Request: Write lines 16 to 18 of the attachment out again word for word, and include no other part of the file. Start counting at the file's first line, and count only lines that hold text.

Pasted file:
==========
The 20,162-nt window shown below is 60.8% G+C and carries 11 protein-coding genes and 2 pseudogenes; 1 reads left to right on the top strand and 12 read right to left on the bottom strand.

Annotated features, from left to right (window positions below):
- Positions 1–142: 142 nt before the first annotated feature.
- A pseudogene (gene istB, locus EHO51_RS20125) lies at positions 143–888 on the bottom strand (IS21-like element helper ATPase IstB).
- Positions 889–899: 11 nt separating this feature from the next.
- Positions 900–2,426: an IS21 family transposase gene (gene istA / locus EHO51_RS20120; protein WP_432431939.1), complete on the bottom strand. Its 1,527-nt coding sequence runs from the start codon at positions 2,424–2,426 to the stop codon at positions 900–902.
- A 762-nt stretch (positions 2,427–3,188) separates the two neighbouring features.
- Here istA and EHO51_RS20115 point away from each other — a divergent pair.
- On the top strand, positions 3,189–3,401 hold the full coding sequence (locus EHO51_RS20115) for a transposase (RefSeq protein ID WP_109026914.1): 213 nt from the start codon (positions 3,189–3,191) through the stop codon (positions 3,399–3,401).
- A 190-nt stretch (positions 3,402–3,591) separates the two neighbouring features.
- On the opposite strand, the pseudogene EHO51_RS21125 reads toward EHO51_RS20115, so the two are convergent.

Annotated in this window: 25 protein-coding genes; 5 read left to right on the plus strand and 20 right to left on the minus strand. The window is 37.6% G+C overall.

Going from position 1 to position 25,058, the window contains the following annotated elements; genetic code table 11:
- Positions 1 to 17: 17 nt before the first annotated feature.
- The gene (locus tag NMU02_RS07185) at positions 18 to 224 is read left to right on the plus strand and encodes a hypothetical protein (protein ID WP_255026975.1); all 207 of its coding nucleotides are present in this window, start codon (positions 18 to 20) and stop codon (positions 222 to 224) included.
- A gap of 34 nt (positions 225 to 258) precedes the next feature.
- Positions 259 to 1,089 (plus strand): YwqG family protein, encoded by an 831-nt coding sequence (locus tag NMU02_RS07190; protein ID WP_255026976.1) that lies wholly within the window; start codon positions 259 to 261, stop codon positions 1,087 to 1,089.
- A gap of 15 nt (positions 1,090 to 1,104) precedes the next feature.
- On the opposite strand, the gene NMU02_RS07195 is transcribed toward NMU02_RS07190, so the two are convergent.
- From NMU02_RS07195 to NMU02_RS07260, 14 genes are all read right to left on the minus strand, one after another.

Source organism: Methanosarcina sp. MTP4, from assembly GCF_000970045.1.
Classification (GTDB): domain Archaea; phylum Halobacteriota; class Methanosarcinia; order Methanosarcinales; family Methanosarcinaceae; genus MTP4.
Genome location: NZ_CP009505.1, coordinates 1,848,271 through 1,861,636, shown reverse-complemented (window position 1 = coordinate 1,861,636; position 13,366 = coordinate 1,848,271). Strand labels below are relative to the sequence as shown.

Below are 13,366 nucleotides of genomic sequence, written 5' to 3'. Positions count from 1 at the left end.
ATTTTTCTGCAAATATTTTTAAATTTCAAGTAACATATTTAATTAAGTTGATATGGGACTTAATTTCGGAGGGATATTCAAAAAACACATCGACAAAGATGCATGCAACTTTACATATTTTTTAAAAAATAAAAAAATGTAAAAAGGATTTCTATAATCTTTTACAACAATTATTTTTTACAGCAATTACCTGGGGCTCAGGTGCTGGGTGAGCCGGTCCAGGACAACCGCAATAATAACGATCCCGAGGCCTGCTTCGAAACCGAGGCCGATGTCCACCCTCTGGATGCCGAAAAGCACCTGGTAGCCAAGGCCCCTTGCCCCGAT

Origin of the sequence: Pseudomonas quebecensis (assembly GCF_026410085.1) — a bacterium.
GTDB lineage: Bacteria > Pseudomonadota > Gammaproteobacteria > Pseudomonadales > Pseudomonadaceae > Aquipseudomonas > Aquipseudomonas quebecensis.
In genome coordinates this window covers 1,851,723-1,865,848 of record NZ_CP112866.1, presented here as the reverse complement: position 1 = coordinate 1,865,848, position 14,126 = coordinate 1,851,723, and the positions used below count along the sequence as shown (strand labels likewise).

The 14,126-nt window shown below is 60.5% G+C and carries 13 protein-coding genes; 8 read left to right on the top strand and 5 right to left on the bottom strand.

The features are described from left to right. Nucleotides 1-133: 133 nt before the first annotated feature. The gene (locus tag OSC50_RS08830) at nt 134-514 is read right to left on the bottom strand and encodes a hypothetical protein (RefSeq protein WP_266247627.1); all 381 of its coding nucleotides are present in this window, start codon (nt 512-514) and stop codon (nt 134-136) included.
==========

- A gap of 34 nt (positions 225 to 258) precedes the next feature.
- Positions 259 to 1,089 (plus strand): YwqG family protein, encoded by an 831-nt coding sequence (locus tag NMU02_RS07190; protein ID WP_255026976.1) that lies wholly within the window; start codon positions 259 to 261, stop codon positions 1,087 to 1,089.
- A gap of 15 nt (positions 1,090 to 1,104) precedes the next feature.